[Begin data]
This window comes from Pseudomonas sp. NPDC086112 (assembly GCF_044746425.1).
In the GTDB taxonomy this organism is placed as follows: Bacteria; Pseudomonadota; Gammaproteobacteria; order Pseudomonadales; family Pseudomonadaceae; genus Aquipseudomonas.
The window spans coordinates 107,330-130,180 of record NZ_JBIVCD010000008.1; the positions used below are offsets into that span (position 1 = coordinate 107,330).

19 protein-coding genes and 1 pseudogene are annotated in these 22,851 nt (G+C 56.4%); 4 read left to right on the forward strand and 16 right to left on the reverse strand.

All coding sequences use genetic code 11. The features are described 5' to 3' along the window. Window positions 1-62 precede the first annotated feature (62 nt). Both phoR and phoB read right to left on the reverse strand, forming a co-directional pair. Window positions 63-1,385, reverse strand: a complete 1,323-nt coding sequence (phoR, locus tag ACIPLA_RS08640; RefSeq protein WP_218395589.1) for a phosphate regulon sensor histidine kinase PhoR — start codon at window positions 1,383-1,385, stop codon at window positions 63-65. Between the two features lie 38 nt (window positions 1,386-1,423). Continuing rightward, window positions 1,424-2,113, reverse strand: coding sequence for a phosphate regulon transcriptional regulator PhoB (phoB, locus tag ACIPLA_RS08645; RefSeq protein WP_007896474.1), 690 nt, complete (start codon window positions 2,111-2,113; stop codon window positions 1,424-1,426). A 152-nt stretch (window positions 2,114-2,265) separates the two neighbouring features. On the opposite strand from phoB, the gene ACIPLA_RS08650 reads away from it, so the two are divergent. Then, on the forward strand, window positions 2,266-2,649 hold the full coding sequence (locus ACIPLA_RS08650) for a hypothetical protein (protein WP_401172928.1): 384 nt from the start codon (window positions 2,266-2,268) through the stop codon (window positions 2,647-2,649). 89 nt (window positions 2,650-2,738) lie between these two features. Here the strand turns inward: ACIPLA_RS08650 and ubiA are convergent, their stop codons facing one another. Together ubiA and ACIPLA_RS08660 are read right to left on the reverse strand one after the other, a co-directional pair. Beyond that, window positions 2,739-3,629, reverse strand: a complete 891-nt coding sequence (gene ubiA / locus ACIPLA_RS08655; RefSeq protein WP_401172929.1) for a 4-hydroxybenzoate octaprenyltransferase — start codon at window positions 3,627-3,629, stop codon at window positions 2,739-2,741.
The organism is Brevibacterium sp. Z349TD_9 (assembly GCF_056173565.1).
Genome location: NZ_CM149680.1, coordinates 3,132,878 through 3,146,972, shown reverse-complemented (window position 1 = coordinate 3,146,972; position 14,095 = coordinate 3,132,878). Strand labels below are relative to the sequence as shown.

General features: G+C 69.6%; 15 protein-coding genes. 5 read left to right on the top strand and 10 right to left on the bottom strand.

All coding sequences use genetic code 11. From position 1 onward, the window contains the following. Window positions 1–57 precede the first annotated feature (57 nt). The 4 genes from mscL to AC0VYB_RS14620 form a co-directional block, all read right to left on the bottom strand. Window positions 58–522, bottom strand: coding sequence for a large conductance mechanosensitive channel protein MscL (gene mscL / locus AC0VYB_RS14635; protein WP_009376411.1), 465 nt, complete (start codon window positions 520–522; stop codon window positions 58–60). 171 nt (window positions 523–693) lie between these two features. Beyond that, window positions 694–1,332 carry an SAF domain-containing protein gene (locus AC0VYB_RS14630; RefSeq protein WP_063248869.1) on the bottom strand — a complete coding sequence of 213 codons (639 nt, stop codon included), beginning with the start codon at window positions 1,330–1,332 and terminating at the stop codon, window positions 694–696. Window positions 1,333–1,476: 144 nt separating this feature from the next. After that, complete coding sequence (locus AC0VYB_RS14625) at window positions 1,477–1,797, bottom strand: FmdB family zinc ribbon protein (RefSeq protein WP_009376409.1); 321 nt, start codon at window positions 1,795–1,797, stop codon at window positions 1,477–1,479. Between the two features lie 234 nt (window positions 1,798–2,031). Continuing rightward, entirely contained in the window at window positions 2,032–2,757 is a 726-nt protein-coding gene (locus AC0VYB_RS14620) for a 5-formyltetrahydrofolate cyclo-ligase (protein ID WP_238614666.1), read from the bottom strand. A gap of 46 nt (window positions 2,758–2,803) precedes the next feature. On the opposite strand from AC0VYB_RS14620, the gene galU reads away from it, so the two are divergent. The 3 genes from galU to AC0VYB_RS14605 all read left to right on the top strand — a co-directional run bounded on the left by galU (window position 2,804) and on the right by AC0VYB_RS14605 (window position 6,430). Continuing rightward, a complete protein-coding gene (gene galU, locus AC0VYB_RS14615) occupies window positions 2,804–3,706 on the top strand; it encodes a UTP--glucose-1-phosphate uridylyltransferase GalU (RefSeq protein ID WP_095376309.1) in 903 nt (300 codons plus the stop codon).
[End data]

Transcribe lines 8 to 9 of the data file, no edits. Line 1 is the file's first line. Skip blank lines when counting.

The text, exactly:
General features: G+C 69.6%; 15 protein-coding genes. 5 read left to right on the top strand and 10 right to left on the bottom strand.

All coding sequences use genetic code 11. From position 1 onward, the window contains the following. Window positions 1–57 precede the first annotated feature (57 nt). The 4 genes from mscL to AC0VYB_RS14620 form a co-directional block, all read right to left on the bottom strand. Window positions 58–522, bottom strand: coding sequence for a large conductance mechanosensitive channel protein MscL (gene mscL / locus AC0VYB_RS14635; protein WP_009376411.1), 465 nt, complete (start codon window positions 520–522; stop codon window positions 58–60). 171 nt (window positions 523–693) lie between these two features. Beyond that, window positions 694–1,332 carry an SAF domain-containing protein gene (locus AC0VYB_RS14630; RefSeq protein WP_063248869.1) on the bottom strand — a complete coding sequence of 213 codons (639 nt, stop codon included), beginning with the start codon at window positions 1,330–1,332 and terminating at the stop codon, window positions 694–696. Window positions 1,333–1,476: 144 nt separating this feature from the next. After that, complete coding sequence (locus AC0VYB_RS14625) at window positions 1,477–1,797, bottom strand: FmdB family zinc ribbon protein (RefSeq protein WP_009376409.1); 321 nt, start codon at window positions 1,795–1,797, stop codon at window positions 1,477–1,479. Between the two features lie 234 nt (window positions 1,798–2,031). Continuing rightward, entirely contained in the window at window positions 2,032–2,757 is a 726-nt protein-coding gene (locus AC0VYB_RS14620) for a 5-formyltetrahydrofolate cyclo-ligase (protein ID WP_238614666.1), read from the bottom strand. A gap of 46 nt (window positions 2,758–2,803) precedes the next feature. On the opposite strand from AC0VYB_RS14620, the gene galU reads away from it, so the two are divergent. The 3 genes from galU to AC0VYB_RS14605 all read left to right on the top strand — a co-directional run bounded on the left by galU (window position 2,804) and on the right by AC0VYB_RS14605 (window position 6,430). Continuing rightward, a complete protein-coding gene (gene galU, locus AC0VYB_RS14615) occupies window positions 2,804–3,706 on the top strand; it encodes a UTP--glucose-1-phosphate uridylyltransferase GalU (RefSeq protein ID WP_095376309.1) in 903 nt (300 codons plus the stop codon).